5 Steps You Must Take Now to Winterize your Property

We hate to be alarmists but you know as well as we do: winter is upon us! And based on the “big freeze” that started across the US earlier this month, we already know this one’s going to be tough.

For property managers, the winter months often come with some trepidation over the toll extreme weather conditions will take on their property. Making sure your property is protected against the snow, sleet and ice that typically accompany the significant drop in temperatures can make all the difference in minimizing damage – as well as its associated expense later. So we put together this list – with the help of our friends at Houzz – of 5 steps you can take to winterize your property and be as prepared as possible in the face of it all:

1. Protect entryway flooring.

Make it easy for your tenants to help you protect your entryway floor from all the tracked-in snow, ice, road salt and sand. Something as simple as placing floor mats both inside and outside each entrance to your property can go a long way to making your flooring last. Consider also placing a boot scraper or brush outside the front door to encourage tenants to remove excess snow before their step in, as well as a waterproof tray inside for placing wet shoes and boots.  

2. Ensure those smoke and carbon monoxide detectors are working.

The winter cold means we’re keeping our windows closed but using those wood-burning stoves and fireplaces more often. Avoid any potential ramifications by placing both smoke and carbon monoxide detectors in each bedroom, on each floor of the house and in the kitchen. And don’t forget to check detectors monthly and change batteries as needed!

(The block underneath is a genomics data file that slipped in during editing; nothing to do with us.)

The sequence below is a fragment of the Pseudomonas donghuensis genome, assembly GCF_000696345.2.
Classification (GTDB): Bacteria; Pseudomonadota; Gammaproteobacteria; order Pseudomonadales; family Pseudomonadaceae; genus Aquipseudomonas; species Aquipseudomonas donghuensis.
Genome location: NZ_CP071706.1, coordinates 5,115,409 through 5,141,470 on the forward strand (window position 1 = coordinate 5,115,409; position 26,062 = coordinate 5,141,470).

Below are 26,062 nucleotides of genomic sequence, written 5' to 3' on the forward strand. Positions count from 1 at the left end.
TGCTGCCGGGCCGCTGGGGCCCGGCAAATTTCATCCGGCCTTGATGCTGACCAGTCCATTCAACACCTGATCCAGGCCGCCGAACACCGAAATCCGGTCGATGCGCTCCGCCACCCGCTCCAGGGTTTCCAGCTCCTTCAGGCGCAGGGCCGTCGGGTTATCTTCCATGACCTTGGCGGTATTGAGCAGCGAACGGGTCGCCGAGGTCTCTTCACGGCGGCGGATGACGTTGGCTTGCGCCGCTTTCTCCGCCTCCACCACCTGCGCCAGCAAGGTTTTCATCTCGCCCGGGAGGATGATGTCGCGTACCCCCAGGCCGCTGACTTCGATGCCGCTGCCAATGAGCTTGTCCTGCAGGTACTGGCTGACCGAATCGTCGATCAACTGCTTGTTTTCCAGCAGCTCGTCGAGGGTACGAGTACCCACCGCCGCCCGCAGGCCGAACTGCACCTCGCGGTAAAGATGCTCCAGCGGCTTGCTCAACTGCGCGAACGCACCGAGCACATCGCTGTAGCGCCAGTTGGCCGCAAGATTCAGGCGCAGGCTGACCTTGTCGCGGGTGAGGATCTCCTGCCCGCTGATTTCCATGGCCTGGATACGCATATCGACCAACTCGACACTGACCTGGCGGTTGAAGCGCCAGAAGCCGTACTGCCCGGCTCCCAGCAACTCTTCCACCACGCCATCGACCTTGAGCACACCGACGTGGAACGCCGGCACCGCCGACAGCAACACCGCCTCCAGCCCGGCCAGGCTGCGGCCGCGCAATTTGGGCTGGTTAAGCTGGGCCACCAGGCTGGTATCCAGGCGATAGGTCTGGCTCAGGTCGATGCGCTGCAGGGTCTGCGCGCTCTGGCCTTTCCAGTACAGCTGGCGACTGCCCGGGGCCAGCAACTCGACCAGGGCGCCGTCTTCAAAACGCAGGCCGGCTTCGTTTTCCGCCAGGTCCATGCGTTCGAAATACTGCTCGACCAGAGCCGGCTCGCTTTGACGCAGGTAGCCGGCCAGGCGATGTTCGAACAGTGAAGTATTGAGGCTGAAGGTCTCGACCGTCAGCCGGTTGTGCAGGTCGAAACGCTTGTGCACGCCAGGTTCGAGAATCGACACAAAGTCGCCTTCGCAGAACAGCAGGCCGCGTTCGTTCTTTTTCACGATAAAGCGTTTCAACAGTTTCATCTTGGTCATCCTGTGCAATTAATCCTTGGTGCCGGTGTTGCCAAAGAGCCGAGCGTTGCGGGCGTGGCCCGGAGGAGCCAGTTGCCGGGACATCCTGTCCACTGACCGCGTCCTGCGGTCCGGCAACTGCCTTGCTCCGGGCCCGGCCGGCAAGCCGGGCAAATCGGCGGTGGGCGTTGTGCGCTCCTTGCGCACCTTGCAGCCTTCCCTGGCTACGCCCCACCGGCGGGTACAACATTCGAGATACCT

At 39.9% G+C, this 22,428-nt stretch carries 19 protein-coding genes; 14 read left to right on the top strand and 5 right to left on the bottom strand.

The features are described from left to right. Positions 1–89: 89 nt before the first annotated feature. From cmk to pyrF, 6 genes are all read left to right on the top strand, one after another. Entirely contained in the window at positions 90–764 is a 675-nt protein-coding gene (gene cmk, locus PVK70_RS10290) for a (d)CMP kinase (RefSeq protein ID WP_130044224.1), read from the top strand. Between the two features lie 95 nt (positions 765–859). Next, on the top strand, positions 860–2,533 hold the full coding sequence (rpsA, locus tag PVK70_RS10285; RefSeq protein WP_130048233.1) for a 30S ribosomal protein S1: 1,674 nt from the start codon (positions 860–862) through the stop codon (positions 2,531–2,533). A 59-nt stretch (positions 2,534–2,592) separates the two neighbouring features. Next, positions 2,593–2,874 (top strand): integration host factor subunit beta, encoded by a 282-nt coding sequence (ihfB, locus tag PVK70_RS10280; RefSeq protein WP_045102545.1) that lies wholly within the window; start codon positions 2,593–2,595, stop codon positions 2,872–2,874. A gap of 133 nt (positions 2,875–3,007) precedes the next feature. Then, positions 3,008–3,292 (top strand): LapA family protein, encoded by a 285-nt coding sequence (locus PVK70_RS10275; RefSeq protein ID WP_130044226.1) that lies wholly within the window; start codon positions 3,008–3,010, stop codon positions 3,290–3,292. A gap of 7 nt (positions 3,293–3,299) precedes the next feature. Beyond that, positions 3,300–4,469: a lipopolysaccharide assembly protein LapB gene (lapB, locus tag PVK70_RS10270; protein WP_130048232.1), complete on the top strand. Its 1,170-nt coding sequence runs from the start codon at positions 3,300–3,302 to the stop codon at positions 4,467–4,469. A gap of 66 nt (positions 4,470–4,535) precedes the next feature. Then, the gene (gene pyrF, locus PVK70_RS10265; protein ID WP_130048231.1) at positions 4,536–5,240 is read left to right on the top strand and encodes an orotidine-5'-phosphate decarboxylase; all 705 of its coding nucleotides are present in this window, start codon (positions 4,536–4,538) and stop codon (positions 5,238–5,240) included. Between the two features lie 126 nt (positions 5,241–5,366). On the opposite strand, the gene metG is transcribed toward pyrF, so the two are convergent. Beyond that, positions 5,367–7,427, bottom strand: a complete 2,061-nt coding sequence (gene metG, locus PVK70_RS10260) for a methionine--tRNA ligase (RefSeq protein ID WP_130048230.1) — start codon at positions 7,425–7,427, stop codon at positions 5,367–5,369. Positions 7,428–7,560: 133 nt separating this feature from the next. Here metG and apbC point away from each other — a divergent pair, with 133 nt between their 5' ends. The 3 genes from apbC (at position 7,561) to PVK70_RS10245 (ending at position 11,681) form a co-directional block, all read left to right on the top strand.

3. Don’t let the ice dams get you.

If you’ve ever experienced an ice dam on your roofline, you know what a nightmare it can be. Ice dams form when melted snow from the top of the roof backs up behind a “dam” of ice around its eaves, where the temperature is colder (due to less insulation).  This can potentially result in leaks as well as permanent damage to your property’s roof and home. This Old House offers these tips for preventing those troublesome ice dams from forming.  

4. Make it easy on the trees. 

If a tree is within reach of your property you’ve got a potential problem on your hands. Big snowfalls can settle onto tree limbs, making them heavy and more prone to breaking, which can be especially dangerous. Try brushing off snow from tree limbs to ease their burden after each snowfall, using a broom to extend your reach. Remember – shaking the tree to remove snow may cause brittle limbs to break. Follow proper tree maintenance in the fall, along with regular snow removal to help prevent breakage. If a limb does fall during winter, try to have it removed as soon as you can!

5. Prevent frozen pipes.

And what winter isn’t complete with frozen pipes? Because water expands as it freezes, frozen pipes can burst, leading to extensive water damage and costly repairs. You can avoid this major headache by following these important steps to prevent pipes from freezing in winter:

  • Insulate pipes — at least those by windows and doors, and in unheated areas of the home.
  • Disconnect your hose from the outside hose bib (outside faucet).
  • If prone to freezing, leave faucets dripping slightly — the theory is that running water does not freeze.
  • Keep the heat set no lower than 55 degrees Fahrenheit (12.7 degrees Celsius) when you are away.

Remember, prevention is far easier – and more cost-effective – than treatment! Take these precautions to protect and prepare your property for the worst this winter and you may end up avoiding it completely. Stay warm and safe!


This article was adopted from the Houzz blog. For more useful tips or to read the full article click here.

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